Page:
The need to develop culture strategies to restore the functional properties of MSCs has recently arisen due to an impairment in MSC function caused by plastic adherence and exposure to culture media. An important aspect to consider for the clinical use of MSCs in the context of HSCT is that ex vivo expansion reduces the hematopoietic supportive activity of MSCs and impairs their capability to home back into the BM niche when infused. In vitro, MSCs become a heterogenous population, with the establishment of different MSC subpopulation characterized by specific functional properties, including self-renewal capacity and differentiation potential (Tormin et al., 2009; Whitfield et al., 2013). RNA sequencing analysis of ex vivo expanded and primary MSCs demonstrated that the global gene expression profiling of primary cells differs from that of cultured cells (Qian et al., 2012; Ghazanfari et al., 2017). Specifically, the expression of genes involved in immune response, mRNA processing, and antigen presentation is significantly reduced upon ex vivo culture compared with that of cells prospectively isolated from the human BM as Lin–/CD45–/CD31–/CD71–/CD235–/CD271+ cells. Several transcription factors were also found differentially expressed in ex vivo MSCs compared with primary cells. The majority of these regulate stem cell functions, including FOS, FOSB, HMGB3, EGR1, PPARG, ATF4, NFE2L1, and SOX4 (Ghazanfari et al., 2017). Among these, EGR1 has been studied in human MSCs due to its function in regulating MSCs’ paracrine activity inducing the release of hematopoietic supportive factors (Tamama and Barbeau, 2012; Li et al., 2020). In particular, it has been shown that human ex vivo expanded MSCs, engineered to overexpress EGR1, sustain HSPC expansion and maintenance in 2D co-culture more efficiently than control cells (Li et al., 2020; Figure 3). These results correlate with more robust engraftment of long-term repopulating HSPCs into a pre-clinical model of transplantation. This aspect is particularly relevant when proposing engineered MSCs as a tool to optimize the efficacy of HSCT.
Another important aspect to consider for a proper clinical use of MSCs is the method used to preserve and pool cells, while expanding to reach the proper number for clinical application. Slow freezing is the most common cryopreservation method to freeze a large number of MSCs at a low concentration, with a freezing rate of 1°C/min and in the presence of DMSO as cryoprotective agent. However, the risk of freeze injury altering the functional properties of MSCs is very high. For this reason, several systems have been recently developed to better preserve MSCs, including a programmed freezer (Cell Alive System), which vibrates the water molecules and cells using alternating magnetic field and electric field during the process of freezing to prevent intra- and extra-cellular ice formation and novel cryoprotective agents, less toxic, such as non-toxic polymers (e.g., polyvinylpyrrolidone) and disaccharide (Janz Fde et al., 2012; Renzi et al., 2012; Rogulska et al., 2019). Several functional differences were found in thawed MSCs compared with fresh MSCs at earlier readout post-thawing due to the activation of a cellular heat shock response, which is recovered after extensive ex vivo culture (Francois et al., 2012a; Moll et al., 2014). Genomic alterations were also observed in MSCs post-thawing (Hoogduijn et al., 2016). In light of these, several studies are focused on defining better thawing conditions to increase cell viability (apoptosis inhibition and preservation of membrane integrity) and to accelerate the restoration of MSC functional characteristics (heat shock protein activation before thawing) (Baust et al., 2000; Malpique et al., 2009; Shaik et al., 2017).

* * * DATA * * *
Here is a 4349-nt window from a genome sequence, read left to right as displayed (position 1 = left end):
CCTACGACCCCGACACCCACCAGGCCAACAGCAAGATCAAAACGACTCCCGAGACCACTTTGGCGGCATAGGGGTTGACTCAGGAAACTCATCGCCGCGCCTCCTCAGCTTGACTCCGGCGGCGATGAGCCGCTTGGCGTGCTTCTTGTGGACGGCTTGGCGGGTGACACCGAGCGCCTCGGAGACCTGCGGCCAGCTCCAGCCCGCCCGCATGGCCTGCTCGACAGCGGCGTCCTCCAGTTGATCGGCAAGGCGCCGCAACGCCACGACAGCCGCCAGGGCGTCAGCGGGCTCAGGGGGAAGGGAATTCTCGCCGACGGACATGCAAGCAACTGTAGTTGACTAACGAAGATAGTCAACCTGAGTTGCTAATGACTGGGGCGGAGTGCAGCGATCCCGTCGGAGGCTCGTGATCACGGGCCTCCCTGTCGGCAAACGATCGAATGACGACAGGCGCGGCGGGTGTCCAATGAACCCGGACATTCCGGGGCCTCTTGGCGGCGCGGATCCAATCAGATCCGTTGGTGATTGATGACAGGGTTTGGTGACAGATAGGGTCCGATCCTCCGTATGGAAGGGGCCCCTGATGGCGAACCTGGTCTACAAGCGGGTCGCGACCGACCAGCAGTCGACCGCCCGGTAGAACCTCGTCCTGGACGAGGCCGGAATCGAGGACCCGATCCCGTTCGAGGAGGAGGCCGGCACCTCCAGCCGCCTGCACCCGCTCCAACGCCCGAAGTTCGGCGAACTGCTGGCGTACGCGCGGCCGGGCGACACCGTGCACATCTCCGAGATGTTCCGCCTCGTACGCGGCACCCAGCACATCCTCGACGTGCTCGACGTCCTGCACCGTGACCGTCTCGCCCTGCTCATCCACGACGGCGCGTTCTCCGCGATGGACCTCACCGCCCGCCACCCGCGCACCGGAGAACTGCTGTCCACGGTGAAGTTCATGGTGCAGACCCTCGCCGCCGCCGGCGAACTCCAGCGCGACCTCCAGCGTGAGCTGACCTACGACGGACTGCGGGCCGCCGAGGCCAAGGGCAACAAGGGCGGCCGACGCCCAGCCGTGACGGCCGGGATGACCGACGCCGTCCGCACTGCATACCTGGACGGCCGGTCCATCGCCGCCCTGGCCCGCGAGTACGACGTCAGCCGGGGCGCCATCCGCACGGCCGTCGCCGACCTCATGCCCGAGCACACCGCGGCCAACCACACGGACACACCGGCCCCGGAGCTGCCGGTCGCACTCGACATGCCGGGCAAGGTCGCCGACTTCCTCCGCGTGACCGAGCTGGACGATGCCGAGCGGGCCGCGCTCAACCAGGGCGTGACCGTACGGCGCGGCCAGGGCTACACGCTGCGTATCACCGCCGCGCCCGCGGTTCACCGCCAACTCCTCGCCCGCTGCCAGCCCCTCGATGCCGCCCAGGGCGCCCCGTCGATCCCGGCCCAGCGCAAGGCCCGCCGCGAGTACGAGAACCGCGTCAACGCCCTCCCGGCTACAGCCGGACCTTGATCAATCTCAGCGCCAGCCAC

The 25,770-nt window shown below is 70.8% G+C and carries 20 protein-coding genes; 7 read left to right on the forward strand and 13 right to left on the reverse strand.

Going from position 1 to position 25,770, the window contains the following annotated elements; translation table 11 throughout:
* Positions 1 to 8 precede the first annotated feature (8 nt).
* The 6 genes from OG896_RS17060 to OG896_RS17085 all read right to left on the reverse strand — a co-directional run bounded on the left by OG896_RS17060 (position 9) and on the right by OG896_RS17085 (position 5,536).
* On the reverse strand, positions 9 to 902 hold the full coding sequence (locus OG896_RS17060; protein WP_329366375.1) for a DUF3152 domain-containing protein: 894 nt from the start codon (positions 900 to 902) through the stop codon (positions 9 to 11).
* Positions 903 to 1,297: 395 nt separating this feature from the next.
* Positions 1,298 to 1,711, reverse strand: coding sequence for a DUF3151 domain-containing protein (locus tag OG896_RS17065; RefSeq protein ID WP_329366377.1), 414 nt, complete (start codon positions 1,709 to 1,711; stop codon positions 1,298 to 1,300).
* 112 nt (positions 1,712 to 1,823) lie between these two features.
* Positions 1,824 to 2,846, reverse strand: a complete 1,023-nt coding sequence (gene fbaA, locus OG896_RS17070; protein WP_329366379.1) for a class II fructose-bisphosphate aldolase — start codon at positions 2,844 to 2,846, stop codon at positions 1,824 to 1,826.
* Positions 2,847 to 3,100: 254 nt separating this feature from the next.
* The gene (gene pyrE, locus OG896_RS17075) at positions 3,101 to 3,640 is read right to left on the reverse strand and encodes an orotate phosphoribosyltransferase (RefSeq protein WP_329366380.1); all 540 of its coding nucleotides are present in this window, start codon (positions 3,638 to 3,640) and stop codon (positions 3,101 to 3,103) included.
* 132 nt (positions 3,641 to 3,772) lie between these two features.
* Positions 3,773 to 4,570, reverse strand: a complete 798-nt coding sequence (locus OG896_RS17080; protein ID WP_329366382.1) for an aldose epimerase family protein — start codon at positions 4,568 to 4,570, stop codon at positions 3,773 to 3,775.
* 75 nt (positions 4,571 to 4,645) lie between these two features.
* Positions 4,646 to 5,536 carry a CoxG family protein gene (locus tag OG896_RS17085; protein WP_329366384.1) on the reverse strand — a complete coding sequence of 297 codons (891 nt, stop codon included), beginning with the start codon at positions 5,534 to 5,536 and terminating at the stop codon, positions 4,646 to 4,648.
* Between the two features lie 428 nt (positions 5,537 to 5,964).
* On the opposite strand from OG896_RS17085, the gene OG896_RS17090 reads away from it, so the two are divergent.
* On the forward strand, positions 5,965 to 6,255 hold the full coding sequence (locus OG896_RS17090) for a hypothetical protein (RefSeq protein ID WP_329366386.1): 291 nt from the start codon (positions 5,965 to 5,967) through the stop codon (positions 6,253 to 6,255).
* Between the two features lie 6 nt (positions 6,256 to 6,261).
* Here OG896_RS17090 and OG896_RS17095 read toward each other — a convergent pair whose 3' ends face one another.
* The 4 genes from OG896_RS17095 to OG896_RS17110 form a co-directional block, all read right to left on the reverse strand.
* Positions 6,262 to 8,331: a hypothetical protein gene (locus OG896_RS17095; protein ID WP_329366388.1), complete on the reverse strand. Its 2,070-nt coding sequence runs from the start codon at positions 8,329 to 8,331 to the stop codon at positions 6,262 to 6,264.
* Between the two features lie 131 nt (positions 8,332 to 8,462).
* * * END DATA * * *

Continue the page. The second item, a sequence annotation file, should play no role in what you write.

The use of MSC-derived secretome, as a lyophilized medical product, could overcome any concerns regarding the infusion of ex vivo expanded cells, thawed or genetically manipulated. The therapeutic use of MSCs’ secretome offers several advantages compared with MSC infusion. Secretome is generally considered safer than cells: it lacks the potential for endogenous tumor formation as it cannot self-replicate, it has low immunogenicity, and leads to low risk of emboli formation when intravenously injected (Teixeira et al., 2013; Bari et al., 2018). The use of MSC-secretome in therapy also includes several technological advantages: it can be manipulated and stored as a ready-to-use product easier and cheaper than cells (Harrell et al., 2019). Of note, the efficacy of MSC-secretome administration has been demonstrated in the context of different pathologies, including pulmonary disease (Bari et al., 2019, 2020), neurodegenerative disorders (Santamaria et al., 2020), cutaneous wound healing (Park et al., 2018; Ahangar et al., 2020), cardiovascular disease (Ranganath et al., 2012), and liver conditions (Driscoll and Patel, 2019).